Obama vows infrastructure boost to aid economic revival

Published by rudy Date posted on December 8, 2008

WASHINGTON (AFP) — US president-elect Barack Obama on Saturday vowed to make the largest investment in the country’s infrastructure since the 1950s, as part of his plan to revitalize the slumping US economy.

The effort, which will “save or create” 2.5 million new jobs, includes plans to make public buildings more energy-efficient, build new roads and bridges, and boost broadband Internet connections, Obama said in his weekly radio address.

“We need action — and action now,” said the president-elect, after official figures showed a stunning loss of 533,000 jobs from US payrolls in November, sending the unemployment rate soaring to a 15-year high.

“We will create millions of jobs by making the single largest new investment in our national infrastructure since the creation of the federal highway system in the 1950s,” Obama said.

“We’ll set a simple rule — use it or lose it,” he said. “If a state doesn’t act quickly to invest in roads and bridges in their communities, they’ll lose the money,” he said, without specifying how much the plan would cost to implement.

Obama called for a sweeping effort to modernize and upgrade school buildings by making them energy-efficient and equipped with computers.

“Because to help our children compete in a 21st century economy, we need to send them to 21st century schools,” he said.

Obama also vowed to increase the accessibility of broadband Internet connections in the United States, making them available to schoolchildren and hospitals.

“It is unacceptable that the United States ranks 15th in the world in broadband adoption,” he said.

“Here, in the country that invented the Internet, every child should have the chance to get online, and they’ll get that chance when I’m president — because that’s how we’ll strengthen America’s competitiveness in the world.”

In addition, the president-elect said the government must ensure hospitals are connected to each other through the Internet.

The Obama administration will make public buildings more energy-efficient by replacing old heating systems and installing efficient light bulbs, he said.

“Our government now pays the highest energy bill in the world. We need to change that” said the president-elect.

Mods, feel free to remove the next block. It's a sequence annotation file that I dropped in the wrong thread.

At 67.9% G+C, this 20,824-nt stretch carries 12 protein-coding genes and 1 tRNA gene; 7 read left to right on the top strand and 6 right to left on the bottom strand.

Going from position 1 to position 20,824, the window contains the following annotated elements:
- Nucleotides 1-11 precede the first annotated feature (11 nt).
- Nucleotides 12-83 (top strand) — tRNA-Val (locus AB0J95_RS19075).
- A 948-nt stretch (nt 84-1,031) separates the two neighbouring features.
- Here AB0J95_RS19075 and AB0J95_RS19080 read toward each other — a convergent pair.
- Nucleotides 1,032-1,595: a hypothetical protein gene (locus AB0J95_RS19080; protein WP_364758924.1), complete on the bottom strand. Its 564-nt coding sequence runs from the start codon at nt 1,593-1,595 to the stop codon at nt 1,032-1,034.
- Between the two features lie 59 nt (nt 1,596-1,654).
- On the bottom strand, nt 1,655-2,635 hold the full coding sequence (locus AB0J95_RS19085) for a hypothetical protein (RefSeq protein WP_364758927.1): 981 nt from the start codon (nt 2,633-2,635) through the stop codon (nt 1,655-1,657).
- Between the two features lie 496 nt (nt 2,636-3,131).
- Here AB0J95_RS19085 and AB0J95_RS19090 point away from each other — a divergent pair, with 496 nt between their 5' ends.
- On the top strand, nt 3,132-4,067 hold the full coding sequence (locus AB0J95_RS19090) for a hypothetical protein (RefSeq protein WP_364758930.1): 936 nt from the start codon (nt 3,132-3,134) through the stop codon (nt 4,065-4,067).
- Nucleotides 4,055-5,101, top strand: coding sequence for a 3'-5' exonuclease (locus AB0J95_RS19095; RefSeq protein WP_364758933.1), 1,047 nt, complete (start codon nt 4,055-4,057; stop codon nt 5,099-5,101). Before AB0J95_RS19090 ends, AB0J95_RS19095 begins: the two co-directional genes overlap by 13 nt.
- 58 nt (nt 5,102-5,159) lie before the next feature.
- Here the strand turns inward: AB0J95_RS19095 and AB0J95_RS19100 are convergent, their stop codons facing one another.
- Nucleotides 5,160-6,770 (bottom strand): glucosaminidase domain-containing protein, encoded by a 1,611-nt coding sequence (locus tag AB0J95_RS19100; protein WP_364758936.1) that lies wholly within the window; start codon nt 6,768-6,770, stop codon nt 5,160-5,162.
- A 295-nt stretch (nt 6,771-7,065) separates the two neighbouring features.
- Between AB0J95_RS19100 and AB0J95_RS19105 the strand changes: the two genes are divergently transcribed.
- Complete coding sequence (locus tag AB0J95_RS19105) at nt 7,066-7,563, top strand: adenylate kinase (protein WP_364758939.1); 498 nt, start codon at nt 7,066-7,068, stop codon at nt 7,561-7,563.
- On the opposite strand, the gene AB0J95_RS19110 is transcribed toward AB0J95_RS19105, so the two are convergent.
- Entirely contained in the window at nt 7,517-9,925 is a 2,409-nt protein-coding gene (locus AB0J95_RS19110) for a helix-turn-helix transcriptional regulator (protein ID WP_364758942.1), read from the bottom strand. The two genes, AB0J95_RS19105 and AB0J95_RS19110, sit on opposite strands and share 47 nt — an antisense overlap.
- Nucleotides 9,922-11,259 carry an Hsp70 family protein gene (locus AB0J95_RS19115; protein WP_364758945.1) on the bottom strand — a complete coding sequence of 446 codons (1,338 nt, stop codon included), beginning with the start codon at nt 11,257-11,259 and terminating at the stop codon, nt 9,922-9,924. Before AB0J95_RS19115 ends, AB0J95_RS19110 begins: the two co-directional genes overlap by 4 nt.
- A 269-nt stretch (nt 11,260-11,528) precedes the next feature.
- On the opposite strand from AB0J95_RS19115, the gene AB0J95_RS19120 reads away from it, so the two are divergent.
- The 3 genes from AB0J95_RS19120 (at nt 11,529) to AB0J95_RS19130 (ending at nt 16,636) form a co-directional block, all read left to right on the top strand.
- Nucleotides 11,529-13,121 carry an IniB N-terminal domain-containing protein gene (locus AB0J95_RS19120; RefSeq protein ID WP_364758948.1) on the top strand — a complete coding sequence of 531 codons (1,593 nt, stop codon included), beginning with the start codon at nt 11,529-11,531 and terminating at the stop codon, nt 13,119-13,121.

The announcement came less than a week after the National Bureau of Economic Research said the United States was in a recession, which began in December 2007.

The jobless rate, based on a separate survey of households, rose last month to 6.7 percent, the highest since October 1993. That survey showed 2.7 million people have joined the jobless ranks since the recession began.

Obama said that after his inauguration on January 20 to take over from outgoing President George W. Bush, he looks forward to working with Congress to “pass a plan immediately.”

“We need to act with the urgency this moment demands to save or create at least two and a half million jobs so that the nearly two million Americans who lost them know that they have a future,” the president-elect said.

Obama has promised a series of strong anti-recession measures early in his administration, vowing to return people to work and help the country overcome the economic slump.

Obama reiterated that his plan to eliminate excess spending and improve efficiency is aimed at “reducing our dependence on oil, and saving billions of dollars.”

“We won’t do it the old Washington way,” Obama said about his plan.

“We won’t just throw money at the problem. We’ll measure progress by the reforms we make and the results we achieve — by the jobs we create, by the energy we save, by whether America is more competitive in the world.”

In a demonstration of his faith in the Internet to connect Americans, Obama announced Saturday he would promote greater transparency and interactive government with a new feature on his official transition website called “Seat at the Table.”

The initiative allows proceedings of meetings between Obama’s incoming administration and outside organizations to be published on the transition website, Change.gov, and enables members of the public to comment on them.

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